Veggie Burgers

This is a Veggie Burger recipe created by a carnivore, for carnivores. It is not a vegetarian burger pretending to be a meat burger, packed with obscure ingredients. This is just a flavour packed, juicy veggie patties that’s satisfyingly meaty with great texture!

A veggie burger with melted cheese, avocado, beetroot, tomato and lettuce on a soft golden bun.

Veggie Burger

A vegetarian burger will never taste like a beef burger. So forget trying to fake meat. Just make a tasty, meat free burger!

My idea of a perfect Veggie Burger is one that has less beans* and more veggies, a golden crust on the outside, moist on the inside but not soggy ( <– notorious problem with veggie burgers), with a nice meaty texture.

It only contains “normal” ingredients and most importantly, it has to be ultra tasty. I’m not willing to compromise on deliciousness just because this is meat free. It has to be just as tasty in its own right!!!

The BEST veggie burger gets a flavour boost from mushrooms and parmesan. It has a meaty texture and a golden crust!

* Most Veggie Burgers are quite high in beans, presumably because it’s the easy solution. But beans tend to have a dense mushy texture, rather than a meaty texture, and they make the flavour of the veggie pattie excessively “beany” which is not what I wanted.

Close up of veggie burgers in a black skillet.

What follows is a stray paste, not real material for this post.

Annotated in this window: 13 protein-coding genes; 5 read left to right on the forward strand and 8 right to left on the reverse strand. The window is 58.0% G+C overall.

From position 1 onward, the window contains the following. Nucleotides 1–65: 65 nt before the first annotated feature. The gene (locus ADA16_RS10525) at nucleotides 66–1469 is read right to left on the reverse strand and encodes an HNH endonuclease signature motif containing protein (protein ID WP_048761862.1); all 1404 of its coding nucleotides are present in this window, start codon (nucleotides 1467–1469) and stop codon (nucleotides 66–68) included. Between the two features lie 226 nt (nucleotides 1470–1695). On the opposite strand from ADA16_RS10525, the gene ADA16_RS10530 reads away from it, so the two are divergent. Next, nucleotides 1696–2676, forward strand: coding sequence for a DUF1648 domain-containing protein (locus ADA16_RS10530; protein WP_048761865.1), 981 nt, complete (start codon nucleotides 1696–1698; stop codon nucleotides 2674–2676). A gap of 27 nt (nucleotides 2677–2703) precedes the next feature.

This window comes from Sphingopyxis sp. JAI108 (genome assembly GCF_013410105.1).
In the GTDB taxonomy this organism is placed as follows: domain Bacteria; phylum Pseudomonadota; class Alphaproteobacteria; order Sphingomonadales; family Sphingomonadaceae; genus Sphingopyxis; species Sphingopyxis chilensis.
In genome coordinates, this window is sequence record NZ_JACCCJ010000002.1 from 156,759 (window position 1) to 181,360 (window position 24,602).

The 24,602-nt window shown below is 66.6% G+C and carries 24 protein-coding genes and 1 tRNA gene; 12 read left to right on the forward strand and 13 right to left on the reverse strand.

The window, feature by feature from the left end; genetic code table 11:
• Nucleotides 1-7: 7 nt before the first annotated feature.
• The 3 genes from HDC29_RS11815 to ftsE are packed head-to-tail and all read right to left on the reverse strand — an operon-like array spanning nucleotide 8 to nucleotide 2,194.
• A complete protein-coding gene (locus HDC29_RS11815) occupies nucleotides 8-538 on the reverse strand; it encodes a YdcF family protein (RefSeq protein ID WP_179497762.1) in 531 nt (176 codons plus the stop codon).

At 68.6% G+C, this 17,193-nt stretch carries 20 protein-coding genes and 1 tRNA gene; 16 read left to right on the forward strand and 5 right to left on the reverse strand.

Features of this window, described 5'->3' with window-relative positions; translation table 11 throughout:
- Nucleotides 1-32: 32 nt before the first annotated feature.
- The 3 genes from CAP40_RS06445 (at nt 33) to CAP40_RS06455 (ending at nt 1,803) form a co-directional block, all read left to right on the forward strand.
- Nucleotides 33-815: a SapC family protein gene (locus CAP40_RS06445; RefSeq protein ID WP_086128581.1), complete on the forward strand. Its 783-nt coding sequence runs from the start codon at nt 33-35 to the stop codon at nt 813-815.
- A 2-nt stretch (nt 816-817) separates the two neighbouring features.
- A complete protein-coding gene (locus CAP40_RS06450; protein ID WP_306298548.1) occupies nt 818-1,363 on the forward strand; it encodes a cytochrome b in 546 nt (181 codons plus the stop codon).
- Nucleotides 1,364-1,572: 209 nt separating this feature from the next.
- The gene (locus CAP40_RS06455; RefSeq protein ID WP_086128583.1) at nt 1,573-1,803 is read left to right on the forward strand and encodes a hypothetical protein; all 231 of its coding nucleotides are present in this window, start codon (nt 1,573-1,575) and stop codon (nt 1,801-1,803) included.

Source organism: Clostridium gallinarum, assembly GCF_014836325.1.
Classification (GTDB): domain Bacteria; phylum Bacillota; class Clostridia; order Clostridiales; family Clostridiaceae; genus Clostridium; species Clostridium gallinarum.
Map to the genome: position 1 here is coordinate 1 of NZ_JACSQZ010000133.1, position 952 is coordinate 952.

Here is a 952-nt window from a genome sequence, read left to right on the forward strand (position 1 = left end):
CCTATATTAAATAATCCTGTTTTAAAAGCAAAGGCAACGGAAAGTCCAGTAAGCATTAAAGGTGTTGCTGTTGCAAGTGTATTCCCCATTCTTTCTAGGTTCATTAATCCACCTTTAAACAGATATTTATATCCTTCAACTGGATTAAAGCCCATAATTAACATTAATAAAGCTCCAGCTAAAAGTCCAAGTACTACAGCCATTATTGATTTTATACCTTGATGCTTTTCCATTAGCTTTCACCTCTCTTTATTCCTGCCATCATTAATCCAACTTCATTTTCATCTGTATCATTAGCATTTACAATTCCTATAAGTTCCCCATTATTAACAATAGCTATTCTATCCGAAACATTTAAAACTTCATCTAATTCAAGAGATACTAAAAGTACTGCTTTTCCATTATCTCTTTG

The secret to a killer veggie burger Veggie Burger….

Bake the beans and vegetables to dry them out slightly. This serves three purposes:

  • removing excess water to eliminate the soggy patty issue
  • improving the burger texture
  • intensifying flavour.

For the vegetables, I use mushrooms and carrots.

  • Mushrooms add great savoury flavour and add to the “meatiness” of the patty;
  • Carrots – I use carrots because it’s a low water content veg plus I like that it adds little bits of colour to the burger.

As for the beans, I use cannellini beans mainly for colour purposes. Other beans will work just fine – I’ve made this with red kidney beans, black beans, butter beans and chickpeas.

When you pull them out of the oven, they will look thoroughly unappetising. Wrinkled and dry. And that’s exactly what you want!!!

Baked Beans and Carrots for Veggie Burgers

Baked Mushrooms for Veggie Burgers

↑↑↑ Always amazes me how much mushrooms shrink.

Veggie burgers are healthier than beef burgers because they’re loaded with more nutrition and have far less fat.


I think you’ve already got the gist that texture is key with Veggie Burgers. Biting into a glorious towering burger only to find the patty is so soft it oozes out the sides and has the texture of baby food is truly one of the saddest food experiences you’ll ever have.

So here’s my (other) rule for a killer Veggie Burger – a 4 Stage Blitz. It’s key to control texture.